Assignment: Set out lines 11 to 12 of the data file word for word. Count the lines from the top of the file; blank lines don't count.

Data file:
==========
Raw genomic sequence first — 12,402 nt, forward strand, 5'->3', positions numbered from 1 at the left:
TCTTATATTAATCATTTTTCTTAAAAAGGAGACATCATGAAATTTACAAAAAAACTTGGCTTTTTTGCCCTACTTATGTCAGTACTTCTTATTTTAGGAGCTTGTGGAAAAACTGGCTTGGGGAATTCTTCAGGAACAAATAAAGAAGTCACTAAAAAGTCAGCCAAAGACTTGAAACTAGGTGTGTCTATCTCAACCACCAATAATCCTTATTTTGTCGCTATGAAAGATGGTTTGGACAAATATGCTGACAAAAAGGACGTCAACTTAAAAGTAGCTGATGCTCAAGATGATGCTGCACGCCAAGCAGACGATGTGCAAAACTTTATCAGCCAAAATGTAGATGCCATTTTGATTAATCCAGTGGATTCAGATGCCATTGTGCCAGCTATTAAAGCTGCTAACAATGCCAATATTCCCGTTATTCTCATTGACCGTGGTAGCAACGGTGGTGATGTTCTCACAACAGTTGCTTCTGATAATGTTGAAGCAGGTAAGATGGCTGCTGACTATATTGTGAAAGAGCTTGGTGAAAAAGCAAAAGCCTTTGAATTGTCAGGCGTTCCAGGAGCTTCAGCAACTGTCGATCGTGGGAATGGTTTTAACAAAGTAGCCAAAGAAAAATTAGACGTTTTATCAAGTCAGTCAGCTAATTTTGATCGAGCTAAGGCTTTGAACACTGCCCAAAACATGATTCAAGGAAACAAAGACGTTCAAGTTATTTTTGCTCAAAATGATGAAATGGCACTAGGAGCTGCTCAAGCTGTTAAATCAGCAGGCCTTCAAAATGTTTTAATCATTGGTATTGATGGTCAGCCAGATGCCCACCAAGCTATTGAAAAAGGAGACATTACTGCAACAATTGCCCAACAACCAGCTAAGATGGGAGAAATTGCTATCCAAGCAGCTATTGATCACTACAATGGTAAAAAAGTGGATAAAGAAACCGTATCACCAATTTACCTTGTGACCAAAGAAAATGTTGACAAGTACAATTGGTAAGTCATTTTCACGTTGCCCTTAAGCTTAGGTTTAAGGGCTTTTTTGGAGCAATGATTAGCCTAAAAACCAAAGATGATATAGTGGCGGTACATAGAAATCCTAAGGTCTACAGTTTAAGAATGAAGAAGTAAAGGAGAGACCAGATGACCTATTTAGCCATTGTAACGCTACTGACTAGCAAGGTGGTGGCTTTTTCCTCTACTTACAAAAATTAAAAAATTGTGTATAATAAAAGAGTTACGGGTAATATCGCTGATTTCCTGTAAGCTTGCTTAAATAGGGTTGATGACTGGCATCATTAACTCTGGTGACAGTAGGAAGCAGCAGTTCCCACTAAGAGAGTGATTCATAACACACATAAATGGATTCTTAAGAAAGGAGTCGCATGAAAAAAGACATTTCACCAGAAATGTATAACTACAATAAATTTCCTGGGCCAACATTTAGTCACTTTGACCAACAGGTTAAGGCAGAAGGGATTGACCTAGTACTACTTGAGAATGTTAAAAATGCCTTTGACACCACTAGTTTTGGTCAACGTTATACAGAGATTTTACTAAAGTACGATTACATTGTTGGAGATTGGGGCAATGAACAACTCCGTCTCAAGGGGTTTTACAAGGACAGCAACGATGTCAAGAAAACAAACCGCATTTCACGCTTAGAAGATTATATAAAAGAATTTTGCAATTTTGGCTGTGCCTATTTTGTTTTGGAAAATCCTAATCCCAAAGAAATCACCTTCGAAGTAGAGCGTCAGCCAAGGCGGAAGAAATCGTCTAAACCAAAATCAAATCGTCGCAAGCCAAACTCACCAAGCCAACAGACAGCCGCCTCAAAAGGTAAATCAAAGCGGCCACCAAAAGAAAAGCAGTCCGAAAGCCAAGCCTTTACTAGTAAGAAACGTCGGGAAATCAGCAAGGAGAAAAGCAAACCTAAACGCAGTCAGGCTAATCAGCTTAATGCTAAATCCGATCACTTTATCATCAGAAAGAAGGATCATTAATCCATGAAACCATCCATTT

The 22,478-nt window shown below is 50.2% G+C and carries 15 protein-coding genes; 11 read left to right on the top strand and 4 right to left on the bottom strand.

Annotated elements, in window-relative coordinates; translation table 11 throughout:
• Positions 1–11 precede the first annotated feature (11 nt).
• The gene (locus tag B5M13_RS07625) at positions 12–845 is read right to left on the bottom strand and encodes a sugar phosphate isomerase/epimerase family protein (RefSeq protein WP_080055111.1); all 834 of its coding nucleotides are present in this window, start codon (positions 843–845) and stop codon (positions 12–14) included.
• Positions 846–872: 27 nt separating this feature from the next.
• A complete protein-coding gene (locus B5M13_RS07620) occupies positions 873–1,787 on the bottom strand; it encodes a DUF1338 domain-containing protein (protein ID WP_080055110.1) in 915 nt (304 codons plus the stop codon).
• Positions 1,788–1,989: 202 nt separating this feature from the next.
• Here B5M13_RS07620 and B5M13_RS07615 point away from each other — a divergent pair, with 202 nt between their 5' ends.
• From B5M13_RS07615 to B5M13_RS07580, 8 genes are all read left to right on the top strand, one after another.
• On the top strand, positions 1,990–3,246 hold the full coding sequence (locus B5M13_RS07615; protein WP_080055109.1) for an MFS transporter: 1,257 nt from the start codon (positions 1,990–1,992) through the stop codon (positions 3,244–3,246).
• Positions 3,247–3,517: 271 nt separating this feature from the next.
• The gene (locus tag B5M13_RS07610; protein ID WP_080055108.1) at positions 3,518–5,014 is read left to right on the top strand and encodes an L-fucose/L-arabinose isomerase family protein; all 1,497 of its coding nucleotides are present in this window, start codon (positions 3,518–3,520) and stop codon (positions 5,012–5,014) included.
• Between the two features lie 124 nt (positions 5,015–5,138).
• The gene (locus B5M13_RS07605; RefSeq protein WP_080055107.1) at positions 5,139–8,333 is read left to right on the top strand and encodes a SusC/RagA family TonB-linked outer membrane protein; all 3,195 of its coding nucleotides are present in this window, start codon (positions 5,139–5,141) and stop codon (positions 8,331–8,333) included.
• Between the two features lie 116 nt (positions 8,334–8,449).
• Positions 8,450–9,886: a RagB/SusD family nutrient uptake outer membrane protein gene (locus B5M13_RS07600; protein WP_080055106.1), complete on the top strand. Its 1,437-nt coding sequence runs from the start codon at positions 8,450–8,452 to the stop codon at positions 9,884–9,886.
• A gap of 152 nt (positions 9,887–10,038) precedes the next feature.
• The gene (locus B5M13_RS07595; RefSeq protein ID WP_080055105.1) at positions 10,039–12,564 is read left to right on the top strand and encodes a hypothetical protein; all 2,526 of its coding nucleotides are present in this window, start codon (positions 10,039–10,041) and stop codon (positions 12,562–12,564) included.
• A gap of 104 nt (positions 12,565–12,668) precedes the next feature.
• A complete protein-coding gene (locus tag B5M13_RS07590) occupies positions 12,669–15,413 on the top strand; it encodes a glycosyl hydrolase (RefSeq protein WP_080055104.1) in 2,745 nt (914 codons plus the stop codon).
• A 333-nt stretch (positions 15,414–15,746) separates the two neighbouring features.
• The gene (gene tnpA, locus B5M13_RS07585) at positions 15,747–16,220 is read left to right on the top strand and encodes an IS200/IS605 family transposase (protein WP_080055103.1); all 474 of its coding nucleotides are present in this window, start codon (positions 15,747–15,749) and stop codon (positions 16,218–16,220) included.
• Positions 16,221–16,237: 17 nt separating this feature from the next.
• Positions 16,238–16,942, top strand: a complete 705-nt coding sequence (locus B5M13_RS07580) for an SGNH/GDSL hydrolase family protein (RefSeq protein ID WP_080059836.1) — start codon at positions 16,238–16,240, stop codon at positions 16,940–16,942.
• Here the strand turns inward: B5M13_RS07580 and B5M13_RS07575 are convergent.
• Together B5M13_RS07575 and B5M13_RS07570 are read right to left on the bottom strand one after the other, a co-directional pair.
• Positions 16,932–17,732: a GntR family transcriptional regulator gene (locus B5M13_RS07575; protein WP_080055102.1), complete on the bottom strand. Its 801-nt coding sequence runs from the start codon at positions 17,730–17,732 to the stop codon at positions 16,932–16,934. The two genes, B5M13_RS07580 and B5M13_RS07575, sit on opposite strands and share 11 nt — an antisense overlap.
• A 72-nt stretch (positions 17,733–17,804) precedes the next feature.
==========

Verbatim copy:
• From B5M13_RS07615 to B5M13_RS07580, 8 genes are all read left to right on the top strand, one after another.
• On the top strand, positions 1,990–3,246 hold the full coding sequence (locus B5M13_RS07615; protein WP_080055109.1) for an MFS transporter: 1,257 nt from the start codon (positions 1,990–1,992) through the stop codon (positions 3,244–3,246).